Writer Susan Yankowitz has told Mai’s story for over a decade – as a monologue, then part of a play called Seven and now in the opera Thumbprint.
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A scene from the 2014 premiere production of Thumbprint; Photo: Noah Stern Weber / Beth Morrison Productions

A scene from the 2014 premiere production of Thumbprint; Photo: Noah Stern Weber / Beth Morrison Productions

NEWS: We’re thrilled and honored that Mukhtar Mai – whose historic bravery inspired “Thumbprint” – is traveling from Pakistan to witness her story told and join us for the talkbacks after each performance. If you don’t have a ticket yet, this is your chance to be part of this powerful moment.

Thumbprint tracks the extraordinary transformation of Mukhtar Mai. As a young woman in Pakistan, Mai is the victim of a brutal crime meant to destroy her. With incredible courage, Mai reports the crime, brings her perpetrators to justice, and becomes an international champion for women’s rights in Pakistan.

Rather than track Mai’s transformation in a literal fashion – with events happening on stage chronologically – director Rachel Dickstein brings Mai’s story to life in a different way that serves the opera’s impressionistic structure.

“When I first came on to Thumbprint, I was drawn to the impressionistic structure that Kamala and Susan had created,” recalls Dickstein. “Mai’s story does not unfold in a traditional or literal way. Everything that happens is from Mai’s perspective so therefore told through the lens of memory.”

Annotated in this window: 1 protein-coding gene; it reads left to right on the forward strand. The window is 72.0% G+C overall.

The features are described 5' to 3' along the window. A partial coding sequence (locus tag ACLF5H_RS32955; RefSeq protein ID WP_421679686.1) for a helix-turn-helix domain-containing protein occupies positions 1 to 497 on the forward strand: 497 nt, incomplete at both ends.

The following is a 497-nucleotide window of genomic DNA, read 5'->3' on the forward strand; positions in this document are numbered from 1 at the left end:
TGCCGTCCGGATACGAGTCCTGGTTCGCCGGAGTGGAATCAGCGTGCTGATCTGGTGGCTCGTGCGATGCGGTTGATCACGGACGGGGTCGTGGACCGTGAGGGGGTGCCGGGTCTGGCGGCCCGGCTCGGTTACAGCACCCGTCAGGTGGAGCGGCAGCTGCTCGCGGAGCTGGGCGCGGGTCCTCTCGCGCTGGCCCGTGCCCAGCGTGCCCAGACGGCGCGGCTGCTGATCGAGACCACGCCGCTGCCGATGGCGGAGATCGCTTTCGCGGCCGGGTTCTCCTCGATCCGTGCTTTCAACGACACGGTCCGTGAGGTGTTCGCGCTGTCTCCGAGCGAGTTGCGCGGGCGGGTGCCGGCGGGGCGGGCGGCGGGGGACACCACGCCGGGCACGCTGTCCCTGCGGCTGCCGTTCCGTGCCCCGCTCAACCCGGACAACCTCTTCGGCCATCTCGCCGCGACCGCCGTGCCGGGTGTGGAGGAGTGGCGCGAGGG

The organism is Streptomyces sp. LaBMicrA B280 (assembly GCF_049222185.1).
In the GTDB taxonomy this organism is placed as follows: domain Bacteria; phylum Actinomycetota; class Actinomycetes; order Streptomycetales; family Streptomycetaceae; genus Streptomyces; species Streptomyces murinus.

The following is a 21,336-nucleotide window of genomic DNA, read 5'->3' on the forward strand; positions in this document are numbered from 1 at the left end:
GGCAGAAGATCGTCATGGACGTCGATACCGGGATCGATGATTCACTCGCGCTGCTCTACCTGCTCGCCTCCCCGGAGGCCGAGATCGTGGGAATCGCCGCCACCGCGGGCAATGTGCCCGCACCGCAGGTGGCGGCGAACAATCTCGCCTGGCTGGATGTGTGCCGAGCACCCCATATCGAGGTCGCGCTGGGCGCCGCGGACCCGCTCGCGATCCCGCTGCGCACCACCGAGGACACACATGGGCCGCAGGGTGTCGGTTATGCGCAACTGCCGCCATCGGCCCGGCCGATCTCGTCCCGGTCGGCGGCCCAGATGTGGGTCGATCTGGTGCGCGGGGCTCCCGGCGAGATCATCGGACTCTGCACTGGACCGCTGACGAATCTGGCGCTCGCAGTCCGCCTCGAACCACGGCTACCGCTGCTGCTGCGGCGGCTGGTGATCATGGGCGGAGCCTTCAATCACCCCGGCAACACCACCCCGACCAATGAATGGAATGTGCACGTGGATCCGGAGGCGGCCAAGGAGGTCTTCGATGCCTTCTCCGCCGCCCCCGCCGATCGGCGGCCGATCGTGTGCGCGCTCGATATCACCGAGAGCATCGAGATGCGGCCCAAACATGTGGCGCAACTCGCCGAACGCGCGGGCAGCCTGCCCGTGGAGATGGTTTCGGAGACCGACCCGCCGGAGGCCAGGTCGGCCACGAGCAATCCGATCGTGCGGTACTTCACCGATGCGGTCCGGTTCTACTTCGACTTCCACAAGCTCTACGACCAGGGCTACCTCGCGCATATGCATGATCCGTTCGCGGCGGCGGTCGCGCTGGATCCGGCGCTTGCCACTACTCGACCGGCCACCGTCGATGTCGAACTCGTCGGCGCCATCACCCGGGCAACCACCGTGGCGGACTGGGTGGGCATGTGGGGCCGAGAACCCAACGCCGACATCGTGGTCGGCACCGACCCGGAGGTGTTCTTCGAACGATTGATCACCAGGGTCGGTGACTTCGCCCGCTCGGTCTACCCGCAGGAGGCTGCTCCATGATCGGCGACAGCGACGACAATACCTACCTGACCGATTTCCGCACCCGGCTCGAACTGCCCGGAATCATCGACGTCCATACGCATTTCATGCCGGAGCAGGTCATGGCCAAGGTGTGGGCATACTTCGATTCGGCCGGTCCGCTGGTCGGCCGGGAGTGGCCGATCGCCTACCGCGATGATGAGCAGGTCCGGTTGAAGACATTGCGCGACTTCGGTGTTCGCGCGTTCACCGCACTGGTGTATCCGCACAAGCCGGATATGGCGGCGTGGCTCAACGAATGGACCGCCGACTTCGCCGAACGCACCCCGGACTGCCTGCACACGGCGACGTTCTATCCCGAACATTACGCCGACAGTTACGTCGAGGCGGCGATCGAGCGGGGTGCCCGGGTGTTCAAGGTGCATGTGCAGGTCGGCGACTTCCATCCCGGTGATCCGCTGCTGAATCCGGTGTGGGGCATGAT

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Brian Wong

Brian Wong

Tax accountant Brian Wong first discovered opera back in 2008, while he was looking for a way to relieve the stresses of work and life. A Los Angeles native, Brian recalled an elementary school trip to see Hansel and Gretel at the Dorothy Chandler Pavilion.

An interest in opera stayed with him, and he began noticing familiar arias in movies and on television. “To me, the most famous aria was ‘O mio babbino caro,’ which I discovered to be from Puccini’s Il Trittico, an opera I’d never heard of and knew absolutely nothing about,” said Mr. Wong.

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Ana María Martínez as Carmen; Photo: Lynn Lane, courtesy of Houston Grand Opera

Ana María Martínez as the title character in Carmen; Photo: Lynn Lane, courtesy of Houston Grand Opera

If you’re reading this, you’ve probably been to a few operas, maybe more, and have experienced the magic of the performance and all that comes with it.

But, if you’re buying tickets to shows one at a time you might be missing out on savings and the opportunity to really enjoy all that comes with an evening at the opera.

Consider becoming a subscriber. Why, you ask?
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Voices for Tolerance at Warren Lane Elementary School (December 2016)

Voices for Tolerance at Warren Lane Elementary School (December 2016)

LA Opera has several programs that bring music – opera, specifically – into schools and into the Greater Los Angeles community. One of these programs, Voices for Tolerance, offers students the opportunity to explore tough issues through music.

In this program, LA Opera collaborates with teachers to create a multi-week, choral program that fosters a love of music rooted in classroom curriculum. Voices for Tolerance features themes of community building, social justice, and cooperative action. Projects culminate in live performance and have included original operas based on classroom personal heritage projects, choral recitals exploring folk and protest music from around the world, and a pageant inspired by the Greek Olympics.

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LA Opera’s 16/17 season is almost over. But, you don’t have to wait until September (and the opening of Carmen on September 9th). Here are a few ways to get your opera fix this summer.